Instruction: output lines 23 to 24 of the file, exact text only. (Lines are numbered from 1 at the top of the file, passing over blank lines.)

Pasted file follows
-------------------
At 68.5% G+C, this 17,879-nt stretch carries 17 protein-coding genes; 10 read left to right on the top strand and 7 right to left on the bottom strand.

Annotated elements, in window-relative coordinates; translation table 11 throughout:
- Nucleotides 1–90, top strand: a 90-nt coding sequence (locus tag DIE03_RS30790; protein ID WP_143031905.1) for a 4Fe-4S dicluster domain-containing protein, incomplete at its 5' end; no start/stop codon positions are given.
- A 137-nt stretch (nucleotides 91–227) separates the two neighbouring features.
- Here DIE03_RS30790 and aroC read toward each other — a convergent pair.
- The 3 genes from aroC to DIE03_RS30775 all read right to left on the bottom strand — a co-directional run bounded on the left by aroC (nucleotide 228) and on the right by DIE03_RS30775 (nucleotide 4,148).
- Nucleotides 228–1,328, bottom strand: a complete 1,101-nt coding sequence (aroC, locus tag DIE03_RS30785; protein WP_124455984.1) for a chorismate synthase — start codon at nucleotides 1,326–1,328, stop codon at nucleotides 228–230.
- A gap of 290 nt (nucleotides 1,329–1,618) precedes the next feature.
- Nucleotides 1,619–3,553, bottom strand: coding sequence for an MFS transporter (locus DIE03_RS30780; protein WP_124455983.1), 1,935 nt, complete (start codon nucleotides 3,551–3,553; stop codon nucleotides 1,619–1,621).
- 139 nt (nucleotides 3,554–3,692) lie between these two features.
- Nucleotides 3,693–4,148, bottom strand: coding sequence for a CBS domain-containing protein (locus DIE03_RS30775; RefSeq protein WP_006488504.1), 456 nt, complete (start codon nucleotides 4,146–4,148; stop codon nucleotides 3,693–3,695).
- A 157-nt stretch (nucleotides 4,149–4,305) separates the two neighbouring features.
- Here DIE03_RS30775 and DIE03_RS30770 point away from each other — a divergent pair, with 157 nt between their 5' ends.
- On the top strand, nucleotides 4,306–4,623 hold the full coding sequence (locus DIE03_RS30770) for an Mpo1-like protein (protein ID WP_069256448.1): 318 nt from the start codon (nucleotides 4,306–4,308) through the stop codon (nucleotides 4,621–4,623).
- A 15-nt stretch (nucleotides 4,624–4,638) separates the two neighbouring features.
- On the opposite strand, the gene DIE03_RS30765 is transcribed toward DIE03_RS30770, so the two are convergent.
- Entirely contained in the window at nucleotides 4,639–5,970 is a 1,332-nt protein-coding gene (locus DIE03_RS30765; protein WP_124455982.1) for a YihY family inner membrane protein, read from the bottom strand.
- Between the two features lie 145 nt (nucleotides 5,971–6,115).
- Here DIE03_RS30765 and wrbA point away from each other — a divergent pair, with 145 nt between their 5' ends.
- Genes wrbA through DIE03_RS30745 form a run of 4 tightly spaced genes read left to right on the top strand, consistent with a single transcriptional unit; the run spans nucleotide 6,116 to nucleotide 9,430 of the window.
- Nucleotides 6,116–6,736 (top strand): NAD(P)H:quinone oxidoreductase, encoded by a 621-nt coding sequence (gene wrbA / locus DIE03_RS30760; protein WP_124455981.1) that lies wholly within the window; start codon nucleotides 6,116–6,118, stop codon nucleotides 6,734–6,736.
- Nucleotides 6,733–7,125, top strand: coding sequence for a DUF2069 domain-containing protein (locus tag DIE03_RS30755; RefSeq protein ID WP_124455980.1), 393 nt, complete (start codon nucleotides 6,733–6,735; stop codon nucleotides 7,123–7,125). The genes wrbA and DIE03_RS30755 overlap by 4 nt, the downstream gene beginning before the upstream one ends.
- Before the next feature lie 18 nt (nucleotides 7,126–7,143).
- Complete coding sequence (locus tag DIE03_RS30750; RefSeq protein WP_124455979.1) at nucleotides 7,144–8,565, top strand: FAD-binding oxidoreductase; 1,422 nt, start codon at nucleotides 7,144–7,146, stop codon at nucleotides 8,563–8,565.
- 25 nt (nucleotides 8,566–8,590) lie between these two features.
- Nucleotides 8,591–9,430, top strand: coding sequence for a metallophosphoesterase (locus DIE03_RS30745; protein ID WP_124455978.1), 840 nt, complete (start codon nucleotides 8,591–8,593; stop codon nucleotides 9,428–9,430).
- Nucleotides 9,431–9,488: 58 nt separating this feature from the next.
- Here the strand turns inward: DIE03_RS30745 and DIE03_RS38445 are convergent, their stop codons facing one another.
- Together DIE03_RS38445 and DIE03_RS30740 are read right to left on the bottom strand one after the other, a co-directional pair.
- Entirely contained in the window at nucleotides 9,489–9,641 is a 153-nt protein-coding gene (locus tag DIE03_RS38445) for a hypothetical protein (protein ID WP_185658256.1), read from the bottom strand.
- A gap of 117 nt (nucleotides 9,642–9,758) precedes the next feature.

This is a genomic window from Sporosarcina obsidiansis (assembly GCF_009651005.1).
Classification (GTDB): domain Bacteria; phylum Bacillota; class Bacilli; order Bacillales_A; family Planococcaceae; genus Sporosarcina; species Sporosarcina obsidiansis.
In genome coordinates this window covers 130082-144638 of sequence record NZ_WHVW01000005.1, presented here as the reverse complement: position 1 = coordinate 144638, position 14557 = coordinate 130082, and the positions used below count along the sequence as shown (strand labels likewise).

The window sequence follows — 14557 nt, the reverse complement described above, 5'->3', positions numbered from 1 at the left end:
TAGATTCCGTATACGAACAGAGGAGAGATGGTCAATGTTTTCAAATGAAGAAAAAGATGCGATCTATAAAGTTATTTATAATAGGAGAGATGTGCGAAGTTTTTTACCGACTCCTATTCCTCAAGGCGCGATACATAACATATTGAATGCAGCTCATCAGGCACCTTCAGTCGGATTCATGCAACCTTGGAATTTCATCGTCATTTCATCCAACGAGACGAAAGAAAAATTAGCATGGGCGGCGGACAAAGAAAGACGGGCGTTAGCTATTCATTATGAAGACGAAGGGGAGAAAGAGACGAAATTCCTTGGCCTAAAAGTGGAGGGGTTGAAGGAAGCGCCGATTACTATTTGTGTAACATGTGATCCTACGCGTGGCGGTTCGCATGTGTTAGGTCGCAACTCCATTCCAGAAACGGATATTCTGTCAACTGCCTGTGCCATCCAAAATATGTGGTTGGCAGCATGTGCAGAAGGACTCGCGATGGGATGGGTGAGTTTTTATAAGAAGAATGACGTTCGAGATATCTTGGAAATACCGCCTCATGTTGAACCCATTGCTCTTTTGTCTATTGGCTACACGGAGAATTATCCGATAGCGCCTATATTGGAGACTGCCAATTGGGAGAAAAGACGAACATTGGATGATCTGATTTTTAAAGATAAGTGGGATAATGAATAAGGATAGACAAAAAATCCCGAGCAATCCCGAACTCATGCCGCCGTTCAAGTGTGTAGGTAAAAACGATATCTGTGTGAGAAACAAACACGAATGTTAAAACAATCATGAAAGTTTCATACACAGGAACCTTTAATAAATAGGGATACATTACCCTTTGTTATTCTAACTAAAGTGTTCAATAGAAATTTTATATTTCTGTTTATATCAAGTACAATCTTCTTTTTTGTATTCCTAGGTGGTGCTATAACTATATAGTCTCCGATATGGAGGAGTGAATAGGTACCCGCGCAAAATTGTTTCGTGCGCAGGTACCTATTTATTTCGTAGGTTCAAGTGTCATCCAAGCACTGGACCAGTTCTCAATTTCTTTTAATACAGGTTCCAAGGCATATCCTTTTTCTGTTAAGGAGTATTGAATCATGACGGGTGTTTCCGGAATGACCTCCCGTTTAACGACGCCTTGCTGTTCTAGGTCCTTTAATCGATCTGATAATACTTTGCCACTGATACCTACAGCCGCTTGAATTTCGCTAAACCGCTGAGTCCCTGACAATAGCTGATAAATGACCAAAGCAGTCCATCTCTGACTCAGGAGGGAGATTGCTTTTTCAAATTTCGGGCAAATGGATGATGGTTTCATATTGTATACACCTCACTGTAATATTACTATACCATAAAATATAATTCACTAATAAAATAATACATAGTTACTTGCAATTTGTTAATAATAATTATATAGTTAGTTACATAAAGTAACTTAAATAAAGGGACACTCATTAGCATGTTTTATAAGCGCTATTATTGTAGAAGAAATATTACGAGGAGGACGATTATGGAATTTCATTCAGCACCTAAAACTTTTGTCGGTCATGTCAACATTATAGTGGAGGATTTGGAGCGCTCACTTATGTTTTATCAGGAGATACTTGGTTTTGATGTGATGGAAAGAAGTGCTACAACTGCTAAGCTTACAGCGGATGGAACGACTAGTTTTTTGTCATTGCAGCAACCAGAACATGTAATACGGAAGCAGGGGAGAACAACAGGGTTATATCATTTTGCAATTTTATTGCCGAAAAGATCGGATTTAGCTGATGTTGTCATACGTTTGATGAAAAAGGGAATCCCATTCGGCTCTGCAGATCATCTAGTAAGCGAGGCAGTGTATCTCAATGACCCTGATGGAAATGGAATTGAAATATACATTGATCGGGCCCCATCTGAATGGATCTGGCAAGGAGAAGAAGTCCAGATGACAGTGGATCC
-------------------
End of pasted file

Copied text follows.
- Before the next feature lie 18 nt (nucleotides 7,126–7,143).
- Complete coding sequence (locus tag DIE03_RS30750; RefSeq protein WP_124455979.1) at nucleotides 7,144–8,565, top strand: FAD-binding oxidoreductase; 1,422 nt, start codon at nucleotides 7,144–7,146, stop codon at nucleotides 8,563–8,565.